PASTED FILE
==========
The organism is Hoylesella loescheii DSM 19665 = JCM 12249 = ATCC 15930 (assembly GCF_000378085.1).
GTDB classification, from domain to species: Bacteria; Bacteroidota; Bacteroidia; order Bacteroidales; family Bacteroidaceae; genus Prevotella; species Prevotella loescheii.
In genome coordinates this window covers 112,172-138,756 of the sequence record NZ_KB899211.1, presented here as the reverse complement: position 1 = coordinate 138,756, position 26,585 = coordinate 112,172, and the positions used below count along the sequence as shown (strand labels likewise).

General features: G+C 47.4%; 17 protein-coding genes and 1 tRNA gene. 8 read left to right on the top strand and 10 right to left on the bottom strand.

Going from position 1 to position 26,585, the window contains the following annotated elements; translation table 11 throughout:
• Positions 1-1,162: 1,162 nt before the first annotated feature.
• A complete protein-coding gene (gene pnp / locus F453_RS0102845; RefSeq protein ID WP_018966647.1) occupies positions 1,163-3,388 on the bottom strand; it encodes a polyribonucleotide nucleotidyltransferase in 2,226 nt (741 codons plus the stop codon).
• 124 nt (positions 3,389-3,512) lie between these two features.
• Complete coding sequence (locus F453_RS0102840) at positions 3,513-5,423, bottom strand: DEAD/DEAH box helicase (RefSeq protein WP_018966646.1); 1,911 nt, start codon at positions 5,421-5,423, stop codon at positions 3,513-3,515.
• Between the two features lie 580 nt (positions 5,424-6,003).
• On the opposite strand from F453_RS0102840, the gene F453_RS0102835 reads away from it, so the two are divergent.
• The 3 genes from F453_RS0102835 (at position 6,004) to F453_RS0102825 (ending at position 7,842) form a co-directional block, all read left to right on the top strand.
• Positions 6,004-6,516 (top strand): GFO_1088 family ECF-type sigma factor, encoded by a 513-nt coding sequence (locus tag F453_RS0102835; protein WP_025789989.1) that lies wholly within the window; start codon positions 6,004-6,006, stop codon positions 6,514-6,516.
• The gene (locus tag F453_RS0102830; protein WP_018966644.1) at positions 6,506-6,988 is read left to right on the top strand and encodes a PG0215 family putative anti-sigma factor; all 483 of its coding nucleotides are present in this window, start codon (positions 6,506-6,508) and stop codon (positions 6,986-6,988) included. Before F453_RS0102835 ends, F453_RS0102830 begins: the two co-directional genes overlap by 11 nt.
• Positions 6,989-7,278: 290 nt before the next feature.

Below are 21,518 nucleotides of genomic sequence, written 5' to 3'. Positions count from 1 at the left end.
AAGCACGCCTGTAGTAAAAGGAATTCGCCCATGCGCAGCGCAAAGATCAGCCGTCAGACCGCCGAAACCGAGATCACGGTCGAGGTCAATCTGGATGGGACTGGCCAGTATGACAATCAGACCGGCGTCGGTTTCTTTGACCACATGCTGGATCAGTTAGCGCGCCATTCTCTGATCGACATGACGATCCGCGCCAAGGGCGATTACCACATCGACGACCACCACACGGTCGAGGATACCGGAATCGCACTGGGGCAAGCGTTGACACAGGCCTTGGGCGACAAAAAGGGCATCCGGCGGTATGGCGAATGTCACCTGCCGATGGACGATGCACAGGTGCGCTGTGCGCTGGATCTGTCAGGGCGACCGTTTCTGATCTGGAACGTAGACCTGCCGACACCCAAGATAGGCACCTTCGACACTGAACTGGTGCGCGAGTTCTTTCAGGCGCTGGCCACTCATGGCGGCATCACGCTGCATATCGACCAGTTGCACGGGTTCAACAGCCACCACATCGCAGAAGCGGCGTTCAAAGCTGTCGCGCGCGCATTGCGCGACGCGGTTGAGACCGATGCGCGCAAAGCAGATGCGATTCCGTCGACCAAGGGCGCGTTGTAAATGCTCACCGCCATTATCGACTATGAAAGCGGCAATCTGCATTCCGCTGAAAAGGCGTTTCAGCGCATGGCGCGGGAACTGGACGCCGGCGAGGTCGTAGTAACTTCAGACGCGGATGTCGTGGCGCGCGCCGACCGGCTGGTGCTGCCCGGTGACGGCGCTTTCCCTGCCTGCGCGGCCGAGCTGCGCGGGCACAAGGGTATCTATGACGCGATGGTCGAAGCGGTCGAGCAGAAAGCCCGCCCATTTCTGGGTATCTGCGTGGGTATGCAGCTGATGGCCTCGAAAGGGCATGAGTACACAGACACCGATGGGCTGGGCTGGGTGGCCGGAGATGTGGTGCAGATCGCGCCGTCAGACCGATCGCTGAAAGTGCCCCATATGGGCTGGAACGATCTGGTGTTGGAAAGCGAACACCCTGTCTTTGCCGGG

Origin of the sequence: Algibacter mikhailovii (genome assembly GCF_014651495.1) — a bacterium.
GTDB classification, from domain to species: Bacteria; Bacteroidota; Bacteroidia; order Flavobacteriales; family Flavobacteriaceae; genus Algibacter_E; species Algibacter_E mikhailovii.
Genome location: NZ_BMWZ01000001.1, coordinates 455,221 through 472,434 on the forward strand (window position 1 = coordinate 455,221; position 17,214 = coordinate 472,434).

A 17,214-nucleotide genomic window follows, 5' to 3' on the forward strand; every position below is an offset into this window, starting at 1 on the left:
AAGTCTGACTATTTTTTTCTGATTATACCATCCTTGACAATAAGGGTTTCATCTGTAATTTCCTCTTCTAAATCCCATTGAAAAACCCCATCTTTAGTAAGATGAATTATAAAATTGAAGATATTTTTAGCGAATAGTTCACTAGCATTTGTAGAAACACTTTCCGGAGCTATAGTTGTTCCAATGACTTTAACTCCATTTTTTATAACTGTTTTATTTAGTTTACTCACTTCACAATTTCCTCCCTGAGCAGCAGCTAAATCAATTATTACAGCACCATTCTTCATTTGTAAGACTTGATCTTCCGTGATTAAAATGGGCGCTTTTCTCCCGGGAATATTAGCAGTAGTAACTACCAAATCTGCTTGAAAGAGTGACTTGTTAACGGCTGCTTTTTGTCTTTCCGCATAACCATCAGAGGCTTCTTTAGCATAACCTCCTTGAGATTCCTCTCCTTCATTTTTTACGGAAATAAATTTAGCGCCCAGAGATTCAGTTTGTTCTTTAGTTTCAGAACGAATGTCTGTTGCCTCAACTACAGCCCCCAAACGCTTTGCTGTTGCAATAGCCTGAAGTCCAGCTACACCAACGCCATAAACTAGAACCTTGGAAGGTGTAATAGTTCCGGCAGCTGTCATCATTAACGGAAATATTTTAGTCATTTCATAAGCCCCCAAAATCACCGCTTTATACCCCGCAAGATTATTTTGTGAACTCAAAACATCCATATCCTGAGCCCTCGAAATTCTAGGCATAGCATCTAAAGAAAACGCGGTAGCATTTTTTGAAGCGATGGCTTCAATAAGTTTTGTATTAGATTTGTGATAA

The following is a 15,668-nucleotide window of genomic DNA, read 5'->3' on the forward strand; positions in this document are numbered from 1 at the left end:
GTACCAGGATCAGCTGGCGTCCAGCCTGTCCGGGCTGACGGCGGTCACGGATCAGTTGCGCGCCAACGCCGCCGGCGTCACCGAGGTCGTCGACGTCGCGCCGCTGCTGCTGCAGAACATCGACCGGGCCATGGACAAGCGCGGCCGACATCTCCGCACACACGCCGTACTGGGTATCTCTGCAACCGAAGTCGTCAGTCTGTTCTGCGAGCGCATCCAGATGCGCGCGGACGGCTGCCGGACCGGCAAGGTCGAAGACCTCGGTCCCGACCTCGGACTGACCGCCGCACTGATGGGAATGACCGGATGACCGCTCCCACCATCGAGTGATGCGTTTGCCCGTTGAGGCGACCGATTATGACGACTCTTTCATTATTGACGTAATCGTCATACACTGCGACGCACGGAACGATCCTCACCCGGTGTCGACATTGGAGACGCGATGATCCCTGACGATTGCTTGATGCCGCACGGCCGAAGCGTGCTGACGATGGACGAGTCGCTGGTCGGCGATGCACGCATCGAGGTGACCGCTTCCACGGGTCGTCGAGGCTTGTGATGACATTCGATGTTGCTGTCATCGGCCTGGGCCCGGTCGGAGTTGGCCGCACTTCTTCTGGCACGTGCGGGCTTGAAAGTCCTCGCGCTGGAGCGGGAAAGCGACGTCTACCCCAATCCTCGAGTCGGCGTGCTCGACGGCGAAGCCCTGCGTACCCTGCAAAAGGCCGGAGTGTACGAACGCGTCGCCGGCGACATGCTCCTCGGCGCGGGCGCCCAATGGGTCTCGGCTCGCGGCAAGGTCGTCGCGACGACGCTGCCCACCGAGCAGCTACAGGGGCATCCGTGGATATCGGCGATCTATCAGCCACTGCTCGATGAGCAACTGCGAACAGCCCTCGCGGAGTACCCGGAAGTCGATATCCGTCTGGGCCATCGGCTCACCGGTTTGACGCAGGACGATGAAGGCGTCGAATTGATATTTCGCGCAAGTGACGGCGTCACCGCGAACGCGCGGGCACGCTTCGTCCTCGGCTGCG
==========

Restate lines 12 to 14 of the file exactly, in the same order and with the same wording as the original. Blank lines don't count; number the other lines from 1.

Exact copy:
• The 3 genes from F453_RS0102835 (at position 6,004) to F453_RS0102825 (ending at position 7,842) form a co-directional block, all read left to right on the top strand.
• Positions 6,004-6,516 (top strand): GFO_1088 family ECF-type sigma factor, encoded by a 513-nt coding sequence (locus tag F453_RS0102835; protein WP_025789989.1) that lies wholly within the window; start codon positions 6,004-6,006, stop codon positions 6,514-6,516.
• The gene (locus tag F453_RS0102830; protein WP_018966644.1) at positions 6,506-6,988 is read left to right on the top strand and encodes a PG0215 family putative anti-sigma factor; all 483 of its coding nucleotides are present in this window, start codon (positions 6,506-6,508) and stop codon (positions 6,986-6,988) included. Before F453_RS0102835 ends, F453_RS0102830 begins: the two co-directional genes overlap by 11 nt.